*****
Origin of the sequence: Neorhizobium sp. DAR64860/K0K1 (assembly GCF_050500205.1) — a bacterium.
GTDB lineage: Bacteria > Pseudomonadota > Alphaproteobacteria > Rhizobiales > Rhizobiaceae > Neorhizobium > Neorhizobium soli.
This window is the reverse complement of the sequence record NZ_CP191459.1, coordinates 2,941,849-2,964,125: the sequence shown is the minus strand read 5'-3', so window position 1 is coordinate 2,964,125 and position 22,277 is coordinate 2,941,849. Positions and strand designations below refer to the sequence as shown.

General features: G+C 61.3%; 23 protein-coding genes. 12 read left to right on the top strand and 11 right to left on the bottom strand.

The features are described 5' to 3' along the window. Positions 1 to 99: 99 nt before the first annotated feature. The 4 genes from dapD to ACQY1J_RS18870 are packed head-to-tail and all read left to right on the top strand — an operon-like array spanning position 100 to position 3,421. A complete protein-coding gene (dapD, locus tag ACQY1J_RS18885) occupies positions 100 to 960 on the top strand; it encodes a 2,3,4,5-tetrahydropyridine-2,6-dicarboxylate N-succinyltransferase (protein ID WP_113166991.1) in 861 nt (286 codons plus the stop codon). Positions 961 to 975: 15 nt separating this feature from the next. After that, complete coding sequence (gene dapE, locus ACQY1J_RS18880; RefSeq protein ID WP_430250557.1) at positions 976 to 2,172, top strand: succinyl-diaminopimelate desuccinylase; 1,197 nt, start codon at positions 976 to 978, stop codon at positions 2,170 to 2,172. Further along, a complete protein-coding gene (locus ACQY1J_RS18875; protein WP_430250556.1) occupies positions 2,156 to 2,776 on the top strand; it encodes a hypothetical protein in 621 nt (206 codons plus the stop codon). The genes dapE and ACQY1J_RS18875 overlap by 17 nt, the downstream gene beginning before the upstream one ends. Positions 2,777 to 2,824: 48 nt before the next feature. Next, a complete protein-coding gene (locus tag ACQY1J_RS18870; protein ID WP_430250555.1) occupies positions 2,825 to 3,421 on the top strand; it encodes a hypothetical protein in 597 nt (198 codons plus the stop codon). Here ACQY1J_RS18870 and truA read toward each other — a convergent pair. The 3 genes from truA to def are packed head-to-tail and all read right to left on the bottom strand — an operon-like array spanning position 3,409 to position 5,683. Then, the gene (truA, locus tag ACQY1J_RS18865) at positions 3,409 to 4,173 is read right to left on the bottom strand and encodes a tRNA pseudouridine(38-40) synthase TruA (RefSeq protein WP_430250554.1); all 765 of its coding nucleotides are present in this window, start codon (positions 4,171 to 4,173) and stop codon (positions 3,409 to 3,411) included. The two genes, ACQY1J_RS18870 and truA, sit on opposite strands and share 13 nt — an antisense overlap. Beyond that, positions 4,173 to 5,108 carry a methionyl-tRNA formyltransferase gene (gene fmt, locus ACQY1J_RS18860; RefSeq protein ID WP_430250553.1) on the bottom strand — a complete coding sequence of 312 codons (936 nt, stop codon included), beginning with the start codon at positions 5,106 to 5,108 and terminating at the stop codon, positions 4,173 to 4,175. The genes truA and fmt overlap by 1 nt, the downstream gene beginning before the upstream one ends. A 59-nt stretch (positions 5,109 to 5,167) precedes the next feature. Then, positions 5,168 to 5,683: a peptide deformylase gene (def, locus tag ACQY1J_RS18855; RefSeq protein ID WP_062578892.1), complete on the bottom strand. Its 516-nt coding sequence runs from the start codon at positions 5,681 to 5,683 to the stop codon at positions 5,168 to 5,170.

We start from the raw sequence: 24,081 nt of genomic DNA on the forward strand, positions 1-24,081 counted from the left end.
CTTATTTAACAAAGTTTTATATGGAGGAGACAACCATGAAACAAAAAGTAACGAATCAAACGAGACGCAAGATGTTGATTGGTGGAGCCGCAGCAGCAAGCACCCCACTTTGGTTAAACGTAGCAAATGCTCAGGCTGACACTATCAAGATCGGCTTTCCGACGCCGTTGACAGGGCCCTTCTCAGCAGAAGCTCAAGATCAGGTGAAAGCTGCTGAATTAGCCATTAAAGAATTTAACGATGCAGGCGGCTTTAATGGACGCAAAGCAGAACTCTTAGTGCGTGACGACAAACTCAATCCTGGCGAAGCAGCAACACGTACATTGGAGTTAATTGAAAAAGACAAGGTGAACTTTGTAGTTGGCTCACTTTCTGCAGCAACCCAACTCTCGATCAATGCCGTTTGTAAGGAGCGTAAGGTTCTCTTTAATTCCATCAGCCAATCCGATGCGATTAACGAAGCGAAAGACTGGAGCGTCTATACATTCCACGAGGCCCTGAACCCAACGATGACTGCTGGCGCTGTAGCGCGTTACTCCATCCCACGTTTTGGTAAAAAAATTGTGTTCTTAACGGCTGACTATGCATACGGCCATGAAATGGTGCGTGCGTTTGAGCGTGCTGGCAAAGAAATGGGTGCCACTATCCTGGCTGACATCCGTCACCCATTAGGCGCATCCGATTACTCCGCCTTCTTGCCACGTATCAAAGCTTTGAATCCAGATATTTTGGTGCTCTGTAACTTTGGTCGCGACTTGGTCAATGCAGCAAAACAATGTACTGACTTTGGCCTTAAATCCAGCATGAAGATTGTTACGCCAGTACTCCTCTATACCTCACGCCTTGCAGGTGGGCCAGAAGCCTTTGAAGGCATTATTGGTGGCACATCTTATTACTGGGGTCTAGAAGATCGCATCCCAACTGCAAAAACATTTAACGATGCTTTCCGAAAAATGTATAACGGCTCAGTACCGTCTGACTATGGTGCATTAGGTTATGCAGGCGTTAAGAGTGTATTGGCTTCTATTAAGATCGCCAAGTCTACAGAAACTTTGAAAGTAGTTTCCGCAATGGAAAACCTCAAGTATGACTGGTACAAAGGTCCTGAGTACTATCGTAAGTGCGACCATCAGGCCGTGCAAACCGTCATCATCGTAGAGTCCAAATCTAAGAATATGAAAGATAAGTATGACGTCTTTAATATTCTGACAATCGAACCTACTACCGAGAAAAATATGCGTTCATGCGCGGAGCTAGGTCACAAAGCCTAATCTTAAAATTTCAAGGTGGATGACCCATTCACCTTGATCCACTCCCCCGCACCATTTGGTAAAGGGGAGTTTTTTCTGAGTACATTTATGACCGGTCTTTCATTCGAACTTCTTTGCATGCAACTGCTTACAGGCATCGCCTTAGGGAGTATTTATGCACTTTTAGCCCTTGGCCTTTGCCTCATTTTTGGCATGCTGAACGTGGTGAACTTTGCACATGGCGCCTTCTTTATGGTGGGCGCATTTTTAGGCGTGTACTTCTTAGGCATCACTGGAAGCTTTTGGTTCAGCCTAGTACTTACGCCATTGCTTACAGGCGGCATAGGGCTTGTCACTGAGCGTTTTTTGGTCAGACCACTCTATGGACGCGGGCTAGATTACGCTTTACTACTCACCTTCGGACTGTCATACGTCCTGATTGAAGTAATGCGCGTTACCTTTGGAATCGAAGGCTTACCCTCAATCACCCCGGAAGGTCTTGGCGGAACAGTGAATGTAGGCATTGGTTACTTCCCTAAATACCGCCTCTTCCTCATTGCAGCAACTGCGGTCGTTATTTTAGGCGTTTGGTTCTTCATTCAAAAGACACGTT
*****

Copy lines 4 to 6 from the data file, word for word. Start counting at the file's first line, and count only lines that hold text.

General features: G+C 61.3%; 23 protein-coding genes. 12 read left to right on the top strand and 11 right to left on the bottom strand.

The features are described 5' to 3' along the window. Positions 1 to 99: 99 nt before the first annotated feature. The 4 genes from dapD to ACQY1J_RS18870 are packed head-to-tail and all read left to right on the top strand — an operon-like array spanning position 100 to position 3,421. A complete protein-coding gene (dapD, locus tag ACQY1J_RS18885) occupies positions 100 to 960 on the top strand; it encodes a 2,3,4,5-tetrahydropyridine-2,6-dicarboxylate N-succinyltransferase (protein ID WP_113166991.1) in 861 nt (286 codons plus the stop codon). Positions 961 to 975: 15 nt separating this feature from the next. After that, complete coding sequence (gene dapE, locus ACQY1J_RS18880; RefSeq protein ID WP_430250557.1) at positions 976 to 2,172, top strand: succinyl-diaminopimelate desuccinylase; 1,197 nt, start codon at positions 976 to 978, stop codon at positions 2,170 to 2,172. Further along, a complete protein-coding gene (locus ACQY1J_RS18875; protein WP_430250556.1) occupies positions 2,156 to 2,776 on the top strand; it encodes a hypothetical protein in 621 nt (206 codons plus the stop codon). The genes dapE and ACQY1J_RS18875 overlap by 17 nt, the downstream gene beginning before the upstream one ends. Positions 2,777 to 2,824: 48 nt before the next feature. Next, a complete protein-coding gene (locus tag ACQY1J_RS18870; protein ID WP_430250555.1) occupies positions 2,825 to 3,421 on the top strand; it encodes a hypothetical protein in 597 nt (198 codons plus the stop codon). Here ACQY1J_RS18870 and truA read toward each other — a convergent pair. The 3 genes from truA to def are packed head-to-tail and all read right to left on the bottom strand — an operon-like array spanning position 3,409 to position 5,683. Then, the gene (truA, locus tag ACQY1J_RS18865) at positions 3,409 to 4,173 is read right to left on the bottom strand and encodes a tRNA pseudouridine(38-40) synthase TruA (RefSeq protein WP_430250554.1); all 765 of its coding nucleotides are present in this window, start codon (positions 4,171 to 4,173) and stop codon (positions 3,409 to 3,411) included. The two genes, ACQY1J_RS18870 and truA, sit on opposite strands and share 13 nt — an antisense overlap. Beyond that, positions 4,173 to 5,108 carry a methionyl-tRNA formyltransferase gene (gene fmt, locus ACQY1J_RS18860; RefSeq protein ID WP_430250553.1) on the bottom strand — a complete coding sequence of 312 codons (936 nt, stop codon included), beginning with the start codon at positions 5,106 to 5,108 and terminating at the stop codon, positions 4,173 to 4,175. The genes truA and fmt overlap by 1 nt, the downstream gene beginning before the upstream one ends. A 59-nt stretch (positions 5,109 to 5,167) precedes the next feature. Then, positions 5,168 to 5,683: a peptide deformylase gene (def, locus tag ACQY1J_RS18855; RefSeq protein ID WP_062578892.1), complete on the bottom strand. Its 516-nt coding sequence runs from the start codon at positions 5,681 to 5,683 to the stop codon at positions 5,168 to 5,170.

We start from the raw sequence: 24,081 nt of genomic DNA on the forward strand, positions 1-24,081 counted from the left end.